Menu Close

Google Analytics

Knowing how to set up, access and interpret traffic data is key to the success any website. A good analytics program can guide your marketing and advertising efforts, maximize ROI and increase traffic to your site.

In the past, the options for traffic data ranged from basic traffic counters to complex server stats. In 2005, Google launched the free Google Analytics (formerly Urchin) interface. We recommmend installation of Google Analytics for all of our clients.

Installing Google Analytics is a relatively simple process. Once you establish a Google account, you can sign up for Analytics whether or not you are using Google Ad Words. When you sign up for Analytics, Google will provide you with a “snippet” of unique code. Add this code to every page of your site that you wish to track. If you are selling products online, we recommended adding the E-commerce feature of Analytics, which tracks all data related to sales. Set up for ecommerce is slightly more complex, and may require the help of an experienced web technician.
This article is about how to access, read and analyze the traffic statistics available once you have sucessfully installed GA on your site. 

To view your account, go to and login with your username and password. Click on “View Reports” next to the site you wish to review.

Exploring The Dashboard

The first page on your Google analytics page is the Dashboard. The dashboard gives you a “big picture” summary of what has been happening on your web site for the time period that you specify. The default time period is the past thirty days. You can easily alter your choice of dates and see comparison charts of two different time periods. You have a choice of viewing results by day, week or month.
There is a wealth of information from Google Analytics. The first step in using Analytics is understanding the terminology related to the reports you are viewing.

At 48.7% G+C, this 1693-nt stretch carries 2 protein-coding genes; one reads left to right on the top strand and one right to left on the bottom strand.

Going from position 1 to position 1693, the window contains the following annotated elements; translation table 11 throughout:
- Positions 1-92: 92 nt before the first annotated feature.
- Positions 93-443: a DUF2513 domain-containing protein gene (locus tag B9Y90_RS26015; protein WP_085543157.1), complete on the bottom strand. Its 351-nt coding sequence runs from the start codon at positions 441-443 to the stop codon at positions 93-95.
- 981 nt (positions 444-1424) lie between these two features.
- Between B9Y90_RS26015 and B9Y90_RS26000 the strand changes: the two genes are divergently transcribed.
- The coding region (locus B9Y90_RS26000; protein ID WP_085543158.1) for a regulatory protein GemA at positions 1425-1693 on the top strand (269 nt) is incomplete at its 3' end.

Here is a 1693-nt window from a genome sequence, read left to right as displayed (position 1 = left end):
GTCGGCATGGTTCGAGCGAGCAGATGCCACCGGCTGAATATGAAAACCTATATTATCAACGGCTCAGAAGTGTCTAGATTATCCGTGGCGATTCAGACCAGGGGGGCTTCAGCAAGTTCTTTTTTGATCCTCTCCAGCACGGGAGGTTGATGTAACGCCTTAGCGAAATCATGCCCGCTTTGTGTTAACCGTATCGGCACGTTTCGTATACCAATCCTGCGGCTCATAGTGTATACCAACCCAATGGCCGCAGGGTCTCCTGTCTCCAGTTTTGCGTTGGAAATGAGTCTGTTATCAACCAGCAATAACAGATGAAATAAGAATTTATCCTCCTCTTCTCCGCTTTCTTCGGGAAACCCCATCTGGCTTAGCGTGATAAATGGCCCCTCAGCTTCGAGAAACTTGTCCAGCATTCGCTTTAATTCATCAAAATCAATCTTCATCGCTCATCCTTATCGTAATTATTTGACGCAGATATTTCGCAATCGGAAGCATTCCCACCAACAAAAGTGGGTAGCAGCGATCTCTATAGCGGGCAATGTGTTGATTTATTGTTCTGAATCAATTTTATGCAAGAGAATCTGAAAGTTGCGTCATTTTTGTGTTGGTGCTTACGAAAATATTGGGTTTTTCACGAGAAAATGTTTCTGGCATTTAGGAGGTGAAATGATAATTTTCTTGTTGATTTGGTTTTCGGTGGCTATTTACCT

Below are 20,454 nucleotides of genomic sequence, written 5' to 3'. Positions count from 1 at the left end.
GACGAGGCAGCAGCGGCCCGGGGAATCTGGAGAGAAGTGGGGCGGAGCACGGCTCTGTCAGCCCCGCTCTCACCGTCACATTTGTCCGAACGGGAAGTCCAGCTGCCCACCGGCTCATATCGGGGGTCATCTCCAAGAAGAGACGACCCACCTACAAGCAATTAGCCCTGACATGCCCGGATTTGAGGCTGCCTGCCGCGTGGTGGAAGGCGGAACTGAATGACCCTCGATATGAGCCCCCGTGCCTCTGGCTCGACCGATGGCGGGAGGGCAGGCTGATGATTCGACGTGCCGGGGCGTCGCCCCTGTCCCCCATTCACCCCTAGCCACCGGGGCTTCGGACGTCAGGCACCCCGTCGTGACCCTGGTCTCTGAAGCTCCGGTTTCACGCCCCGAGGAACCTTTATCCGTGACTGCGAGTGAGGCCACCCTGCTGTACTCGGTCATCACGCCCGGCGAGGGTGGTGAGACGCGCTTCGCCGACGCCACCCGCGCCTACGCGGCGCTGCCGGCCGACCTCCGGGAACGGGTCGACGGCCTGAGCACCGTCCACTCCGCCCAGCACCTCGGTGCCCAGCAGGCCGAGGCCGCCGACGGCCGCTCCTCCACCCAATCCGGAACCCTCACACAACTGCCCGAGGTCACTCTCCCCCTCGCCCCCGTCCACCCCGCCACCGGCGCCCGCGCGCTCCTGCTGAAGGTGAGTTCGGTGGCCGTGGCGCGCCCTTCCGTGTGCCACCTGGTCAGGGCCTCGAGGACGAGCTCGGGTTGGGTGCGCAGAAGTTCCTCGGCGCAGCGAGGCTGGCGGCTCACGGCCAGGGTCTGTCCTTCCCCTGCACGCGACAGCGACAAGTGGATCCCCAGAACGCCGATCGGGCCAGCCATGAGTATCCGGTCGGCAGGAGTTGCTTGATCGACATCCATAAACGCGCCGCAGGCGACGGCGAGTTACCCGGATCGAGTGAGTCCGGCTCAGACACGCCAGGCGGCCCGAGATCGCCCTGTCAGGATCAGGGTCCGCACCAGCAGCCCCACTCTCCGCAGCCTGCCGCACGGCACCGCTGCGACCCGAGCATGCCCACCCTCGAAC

Vistors Overview
: The total number of people who have visited your web site.
Page Views: The number of pages that have been viewed within your site. This metric is also known as “hits” which tends to be an inflated number, and does not represent a true visitor count.
Pages/Visit: How many pages the average visitor looked at while on your web site.
Bounce Rate: How many visitors came and immediately left the web site.
Average Time on Site: How much time the average visitor spent on your web site.
New Visits: The number of people who visited the site for the first time.
Read more about Visitors Reports

Traffic Sources Overview
Direct Traffic
is visits from people who clicked a bookmark to come to your site or who typed your site URL  directly into their browser.
Referring Sites shows visits from people who clicked to your site from another site.
Search Engines shows visits from people who clicked to your site from a search engine result page, icluding organic and PPC search engine results.  Read more about Traffic Sources.

Last updated by at .

3 thoughts on “Google Analytics

  1. Pingback: Google Analytics |

  2. Amy Dunn

    Laura- This is very helpful! Especially to people like me who need extra help tracking and measuring their data. Google is amazing

  3. Elsy Plake

    Hey Good Weblog! Simply wondering, how efficient is website positioning in terms of selling an offline product or service. I see pages all the time that promote an online primarily based product (book, and many others), but if I need to promote say a health club – is the net an effective means to do this? Are you aware of any examples of this? Anyway, thanks upfront for any help. 🙂

Leave a Reply

Your email address will not be published. Required fields are marked *